Media Release

 

Tuesday, December 10, 2013
For Immediate Release
Traffic/Public Works

Contact: Margaret Kurtz
Telephone: 229-6993

 

Vegas Drive & Decatur Boulevard Intersection To Close For Weekend
Traffic Detour Required Dec. 13-16 During Utility Connection & Repaving

 

Starting approximately 9 p.m. Friday, Dec. 13, and ending about 5 a.m. Monday, Dec. 16, the intersection of Vegas Drive and Decatur Boulevard will be closed to through traffic while utilities are connected and repaving is completed. Traffic will be able to access all businesses up to the Vegas Drive and Decatur Boulevard intersection. Detours will be in place to direct Vegas Drive through traffic to either Washington Avenue or West Lake Mead Boulevard (see map). Detours also will be in place to direct Decatur Boulevard through traffic to either Jones Boulevard or Rancho Drive.

Closure of the intersection is required to remove and replace the pavement within the Vegas Drive and Decatur intersection and complete final connection of new underground utilities. The work cannot be completed under traffic conditions. Electronic sign boards will be placed along Vegas Drive and Decatur Boulevard to warn the traveling public in advance of the closure.

The city of Las Vegas began work on the $15 million Vegas Drive Improvement project in January 2013; it is scheduled for completion in July 2014. Motorists can continue to expect traffic delays in the area while the work is being done.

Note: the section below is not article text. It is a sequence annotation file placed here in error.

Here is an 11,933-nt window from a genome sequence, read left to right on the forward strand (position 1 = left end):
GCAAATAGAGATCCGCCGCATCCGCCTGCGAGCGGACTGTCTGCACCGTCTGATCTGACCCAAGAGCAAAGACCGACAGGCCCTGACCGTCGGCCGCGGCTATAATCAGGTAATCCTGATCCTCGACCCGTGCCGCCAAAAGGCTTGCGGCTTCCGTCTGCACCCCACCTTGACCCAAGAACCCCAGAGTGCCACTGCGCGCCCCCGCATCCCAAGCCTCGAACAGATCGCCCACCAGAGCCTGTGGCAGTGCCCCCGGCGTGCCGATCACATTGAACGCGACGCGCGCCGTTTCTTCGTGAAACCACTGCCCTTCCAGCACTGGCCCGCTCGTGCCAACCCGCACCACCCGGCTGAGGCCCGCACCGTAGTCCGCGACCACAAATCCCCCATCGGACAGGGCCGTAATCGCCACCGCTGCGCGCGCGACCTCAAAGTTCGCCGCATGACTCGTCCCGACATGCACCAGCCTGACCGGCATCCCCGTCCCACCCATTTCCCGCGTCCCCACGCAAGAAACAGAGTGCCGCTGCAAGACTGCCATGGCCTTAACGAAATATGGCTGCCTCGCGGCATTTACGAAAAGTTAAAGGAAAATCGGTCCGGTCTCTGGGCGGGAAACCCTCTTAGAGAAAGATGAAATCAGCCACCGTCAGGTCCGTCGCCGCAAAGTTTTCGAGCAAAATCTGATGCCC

The work consists of constructing an underground storm drainage system on Vegas Drive from Michael Way to Rancho Drive to alleviate the heavy flow of storm water that has traditionally flowed down the street surface of Vegas Drive. The work also will include an upgrade to the sanitary sewer main line from Saylor Way to Valley Drive and along Shadow Mountain Place on the north side of Vegas Drive.

Contri Construction Company is the contractor, and the city of Las Vegas is managing the project. URS Corporation is the construction manager. Project funding is provided by the Clark County Regional Flood Control District, the city of Las Vegas and the Regional Transportation Commission.

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